Use this URL to cite or link to this record in EThOS:
Title: Land surface phenology of Africa, its drivers and relationship with climate variability
Author: Adole, Tracy
ISNI:       0000 0004 7656 278X
Awarding Body: University of Southampton
Current Institution: University of Southampton
Date of Award: 2018
Availability of Full Text:
Access from EThOS:
Full text unavailable from EThOS. Please try the link below.
Access from Institution:
The study of vegetation phenology is very important because it is a sensitive indicator of climate changes. In the last few decades, phenological studies have focussed on using satellite sensor data because of it benefits. Nevertheless, despite being home to the second-largest area of rainforest and wetlands, and the largest area of savanna in the world with a diverse range of vegetation types, Africa is still one of the most poorly studied regions in the world. Very little is known about its vegetation phenology and it drivers. Hence, this study aimed (i) to identify major research gaps by providing a synthesis of studies of related Africa's vegetation phenology and classify them based on the methods and techniques used (ii) to provide seasonal vegetation phenological pattern of the major land cover types in different geographical sub-regions in Africa using medium spatial resolution data (iii) to understand the recent trends in Africa's vegetation phenology over the period 2001 - 2015 (iv) to understand the influence of land cover changes on LSP trends and (v) to investigate the relationship between vegetation phenological pattern and climatic factors. Significant increases in the number of phenological studies in the last decade were observed, mostly remote sensing, whereas ground based studies occurred rarely in the continent. Even more evident was the lack of phenological networks in the continent. In addition, a more detailed and up-to-date characterisation of Africa's LSP was reported. Furthermore, longer vegetation growing season and the influence of land cover changes were observed. Relating to the climate-LSP relationships, this study showed a wider spread of pre-rain green-up over Africa than previously reported and the localised post-rain green-up. The major climatic drivers of LSP parameters in the continent was also reported. In general, therefore, these results alongside recommendations can significantly improve our understanding of vegetation-climate interactions, and ultimately improve vegetation phenological and climatic studies in Africa.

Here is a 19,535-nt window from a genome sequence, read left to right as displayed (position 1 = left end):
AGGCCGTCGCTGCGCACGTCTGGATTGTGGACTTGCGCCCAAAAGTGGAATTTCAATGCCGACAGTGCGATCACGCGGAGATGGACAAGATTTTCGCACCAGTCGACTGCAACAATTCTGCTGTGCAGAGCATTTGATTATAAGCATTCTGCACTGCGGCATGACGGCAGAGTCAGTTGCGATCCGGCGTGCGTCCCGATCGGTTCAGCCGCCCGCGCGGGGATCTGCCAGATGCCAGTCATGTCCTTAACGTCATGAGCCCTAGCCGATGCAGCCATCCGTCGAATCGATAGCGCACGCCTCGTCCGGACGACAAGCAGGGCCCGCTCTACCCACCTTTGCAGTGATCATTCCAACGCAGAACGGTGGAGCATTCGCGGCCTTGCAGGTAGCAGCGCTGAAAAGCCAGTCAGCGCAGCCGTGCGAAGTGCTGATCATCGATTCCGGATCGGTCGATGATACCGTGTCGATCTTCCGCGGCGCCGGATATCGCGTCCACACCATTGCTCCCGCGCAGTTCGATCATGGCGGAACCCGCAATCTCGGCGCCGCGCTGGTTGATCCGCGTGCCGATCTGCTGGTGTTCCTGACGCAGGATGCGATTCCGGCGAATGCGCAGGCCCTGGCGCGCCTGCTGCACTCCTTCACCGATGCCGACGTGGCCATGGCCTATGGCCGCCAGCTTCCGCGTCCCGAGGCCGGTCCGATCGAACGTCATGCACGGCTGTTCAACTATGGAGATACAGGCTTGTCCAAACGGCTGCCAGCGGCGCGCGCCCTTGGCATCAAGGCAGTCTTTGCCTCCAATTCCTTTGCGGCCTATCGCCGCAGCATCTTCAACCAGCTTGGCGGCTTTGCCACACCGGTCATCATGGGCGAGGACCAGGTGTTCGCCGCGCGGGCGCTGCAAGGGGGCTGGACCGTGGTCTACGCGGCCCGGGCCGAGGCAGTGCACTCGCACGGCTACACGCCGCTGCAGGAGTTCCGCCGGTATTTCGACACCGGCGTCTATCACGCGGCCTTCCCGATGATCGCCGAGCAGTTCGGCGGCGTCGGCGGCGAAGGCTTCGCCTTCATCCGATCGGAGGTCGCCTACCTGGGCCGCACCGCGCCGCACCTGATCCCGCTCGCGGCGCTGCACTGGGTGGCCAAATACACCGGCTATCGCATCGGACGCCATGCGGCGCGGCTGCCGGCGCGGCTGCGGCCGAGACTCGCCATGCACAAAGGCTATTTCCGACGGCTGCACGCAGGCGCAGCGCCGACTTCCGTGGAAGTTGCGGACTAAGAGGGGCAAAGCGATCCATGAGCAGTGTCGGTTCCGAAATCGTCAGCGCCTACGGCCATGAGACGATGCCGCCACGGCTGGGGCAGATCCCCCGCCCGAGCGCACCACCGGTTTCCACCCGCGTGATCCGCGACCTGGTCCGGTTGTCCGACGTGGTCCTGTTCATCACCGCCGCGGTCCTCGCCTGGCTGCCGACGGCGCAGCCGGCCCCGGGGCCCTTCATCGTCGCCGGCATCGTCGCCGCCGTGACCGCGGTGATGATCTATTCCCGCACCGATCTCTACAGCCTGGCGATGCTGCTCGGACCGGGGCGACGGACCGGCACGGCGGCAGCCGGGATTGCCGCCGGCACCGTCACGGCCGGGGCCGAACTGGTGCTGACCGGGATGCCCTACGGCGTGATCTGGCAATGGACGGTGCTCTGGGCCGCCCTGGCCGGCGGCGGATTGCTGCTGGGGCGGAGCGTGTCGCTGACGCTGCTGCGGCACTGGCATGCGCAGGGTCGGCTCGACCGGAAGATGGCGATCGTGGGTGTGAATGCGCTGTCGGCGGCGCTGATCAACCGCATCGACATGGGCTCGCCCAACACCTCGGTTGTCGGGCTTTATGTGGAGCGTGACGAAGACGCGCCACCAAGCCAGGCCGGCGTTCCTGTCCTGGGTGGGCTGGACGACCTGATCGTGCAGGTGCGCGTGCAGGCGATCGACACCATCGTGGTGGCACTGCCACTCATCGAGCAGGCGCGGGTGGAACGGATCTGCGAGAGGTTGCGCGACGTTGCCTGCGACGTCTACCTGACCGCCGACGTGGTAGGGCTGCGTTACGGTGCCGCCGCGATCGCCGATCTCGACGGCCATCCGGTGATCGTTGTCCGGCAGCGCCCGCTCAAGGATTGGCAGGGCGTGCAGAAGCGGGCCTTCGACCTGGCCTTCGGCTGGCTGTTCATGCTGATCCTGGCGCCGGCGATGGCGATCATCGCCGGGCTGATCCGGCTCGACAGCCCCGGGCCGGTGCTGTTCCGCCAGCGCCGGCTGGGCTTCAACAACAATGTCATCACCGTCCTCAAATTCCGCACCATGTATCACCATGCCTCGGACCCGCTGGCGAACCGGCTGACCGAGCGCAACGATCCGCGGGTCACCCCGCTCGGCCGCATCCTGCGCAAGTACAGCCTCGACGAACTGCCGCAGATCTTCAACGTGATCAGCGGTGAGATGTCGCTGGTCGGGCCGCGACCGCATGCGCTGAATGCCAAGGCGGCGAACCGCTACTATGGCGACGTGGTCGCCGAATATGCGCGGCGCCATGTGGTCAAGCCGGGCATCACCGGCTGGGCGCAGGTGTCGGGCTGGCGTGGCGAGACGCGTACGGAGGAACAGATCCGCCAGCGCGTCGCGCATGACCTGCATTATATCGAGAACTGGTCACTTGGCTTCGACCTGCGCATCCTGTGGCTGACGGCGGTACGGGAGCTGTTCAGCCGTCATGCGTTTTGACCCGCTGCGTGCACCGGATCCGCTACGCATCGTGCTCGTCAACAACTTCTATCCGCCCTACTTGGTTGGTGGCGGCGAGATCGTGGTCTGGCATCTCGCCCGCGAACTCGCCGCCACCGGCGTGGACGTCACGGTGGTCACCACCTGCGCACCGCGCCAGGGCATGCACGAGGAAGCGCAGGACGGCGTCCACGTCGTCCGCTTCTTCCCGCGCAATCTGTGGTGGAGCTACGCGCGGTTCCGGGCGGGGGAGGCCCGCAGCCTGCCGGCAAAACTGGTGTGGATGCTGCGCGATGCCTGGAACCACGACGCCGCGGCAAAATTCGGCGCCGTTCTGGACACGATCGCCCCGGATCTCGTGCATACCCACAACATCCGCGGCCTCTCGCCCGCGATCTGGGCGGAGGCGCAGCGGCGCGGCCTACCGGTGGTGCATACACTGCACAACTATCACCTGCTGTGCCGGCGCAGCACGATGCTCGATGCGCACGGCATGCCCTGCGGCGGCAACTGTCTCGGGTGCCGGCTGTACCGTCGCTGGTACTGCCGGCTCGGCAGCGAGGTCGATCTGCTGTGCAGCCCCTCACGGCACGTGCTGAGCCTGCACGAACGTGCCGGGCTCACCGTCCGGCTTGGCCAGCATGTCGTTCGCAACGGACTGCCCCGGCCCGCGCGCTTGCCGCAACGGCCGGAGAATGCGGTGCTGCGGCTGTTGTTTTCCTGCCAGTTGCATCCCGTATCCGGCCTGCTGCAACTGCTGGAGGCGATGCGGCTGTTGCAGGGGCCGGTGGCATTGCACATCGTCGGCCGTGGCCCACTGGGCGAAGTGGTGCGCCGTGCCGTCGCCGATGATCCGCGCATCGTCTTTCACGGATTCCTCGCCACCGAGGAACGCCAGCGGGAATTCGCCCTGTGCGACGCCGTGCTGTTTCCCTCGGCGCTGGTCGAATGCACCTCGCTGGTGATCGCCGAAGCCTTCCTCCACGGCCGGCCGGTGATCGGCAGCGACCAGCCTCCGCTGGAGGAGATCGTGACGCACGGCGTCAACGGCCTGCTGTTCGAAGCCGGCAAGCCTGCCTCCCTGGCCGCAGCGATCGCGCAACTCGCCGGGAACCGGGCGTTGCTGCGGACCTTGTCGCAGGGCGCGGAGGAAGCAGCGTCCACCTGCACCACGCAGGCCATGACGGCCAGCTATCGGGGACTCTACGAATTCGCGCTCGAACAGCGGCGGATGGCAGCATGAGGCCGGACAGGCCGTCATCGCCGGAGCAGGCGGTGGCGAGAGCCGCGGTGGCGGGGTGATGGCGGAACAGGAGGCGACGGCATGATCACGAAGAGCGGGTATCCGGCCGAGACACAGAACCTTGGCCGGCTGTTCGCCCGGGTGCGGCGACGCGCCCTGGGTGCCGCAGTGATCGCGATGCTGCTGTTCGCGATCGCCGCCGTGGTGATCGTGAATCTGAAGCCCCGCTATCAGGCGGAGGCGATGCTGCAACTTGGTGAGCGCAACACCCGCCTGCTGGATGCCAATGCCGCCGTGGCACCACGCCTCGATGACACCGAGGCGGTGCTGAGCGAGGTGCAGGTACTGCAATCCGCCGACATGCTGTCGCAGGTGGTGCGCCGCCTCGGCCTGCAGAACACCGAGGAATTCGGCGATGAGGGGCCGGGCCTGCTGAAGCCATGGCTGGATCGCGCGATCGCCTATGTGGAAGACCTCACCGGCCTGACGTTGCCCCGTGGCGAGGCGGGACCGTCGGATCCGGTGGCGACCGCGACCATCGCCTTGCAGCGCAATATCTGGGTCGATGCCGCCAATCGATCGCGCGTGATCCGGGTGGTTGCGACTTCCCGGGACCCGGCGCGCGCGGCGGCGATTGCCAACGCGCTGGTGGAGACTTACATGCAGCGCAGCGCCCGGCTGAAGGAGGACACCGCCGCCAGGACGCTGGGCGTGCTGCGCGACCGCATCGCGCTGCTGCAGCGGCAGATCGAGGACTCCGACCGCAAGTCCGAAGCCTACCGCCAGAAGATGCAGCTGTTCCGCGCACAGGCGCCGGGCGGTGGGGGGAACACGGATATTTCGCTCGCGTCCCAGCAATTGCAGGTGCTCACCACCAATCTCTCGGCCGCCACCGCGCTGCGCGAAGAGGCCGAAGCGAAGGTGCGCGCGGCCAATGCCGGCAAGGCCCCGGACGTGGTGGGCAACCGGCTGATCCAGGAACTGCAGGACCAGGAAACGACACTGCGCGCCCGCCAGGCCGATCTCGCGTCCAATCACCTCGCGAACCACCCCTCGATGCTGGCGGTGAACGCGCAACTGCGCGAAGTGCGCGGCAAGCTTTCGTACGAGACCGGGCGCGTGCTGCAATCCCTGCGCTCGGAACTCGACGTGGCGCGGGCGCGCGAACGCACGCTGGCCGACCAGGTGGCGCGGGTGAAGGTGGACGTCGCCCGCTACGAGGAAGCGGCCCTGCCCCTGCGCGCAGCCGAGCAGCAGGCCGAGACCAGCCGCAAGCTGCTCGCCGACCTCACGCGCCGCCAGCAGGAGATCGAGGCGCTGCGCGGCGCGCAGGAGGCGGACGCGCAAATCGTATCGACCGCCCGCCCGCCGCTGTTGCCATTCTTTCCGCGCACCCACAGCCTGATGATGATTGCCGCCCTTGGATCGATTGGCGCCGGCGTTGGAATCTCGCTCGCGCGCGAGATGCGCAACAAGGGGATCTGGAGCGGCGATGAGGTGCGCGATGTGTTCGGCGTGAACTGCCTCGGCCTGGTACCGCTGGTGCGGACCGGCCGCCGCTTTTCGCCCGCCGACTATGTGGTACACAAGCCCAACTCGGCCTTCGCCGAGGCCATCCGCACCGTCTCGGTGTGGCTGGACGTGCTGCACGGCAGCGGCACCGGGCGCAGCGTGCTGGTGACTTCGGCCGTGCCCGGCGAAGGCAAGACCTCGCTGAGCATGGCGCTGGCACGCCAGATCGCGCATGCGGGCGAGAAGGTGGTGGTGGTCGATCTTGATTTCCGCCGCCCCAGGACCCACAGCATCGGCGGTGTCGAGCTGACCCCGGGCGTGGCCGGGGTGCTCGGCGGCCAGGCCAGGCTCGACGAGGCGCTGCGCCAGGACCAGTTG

Supervisor: Dash, Jadunandan ; Atkinson, Peter Sponsor: Not available
Qualification Name: Thesis (Ph.D.) Qualification Level: Doctoral
EThOS ID:  DOI: Not available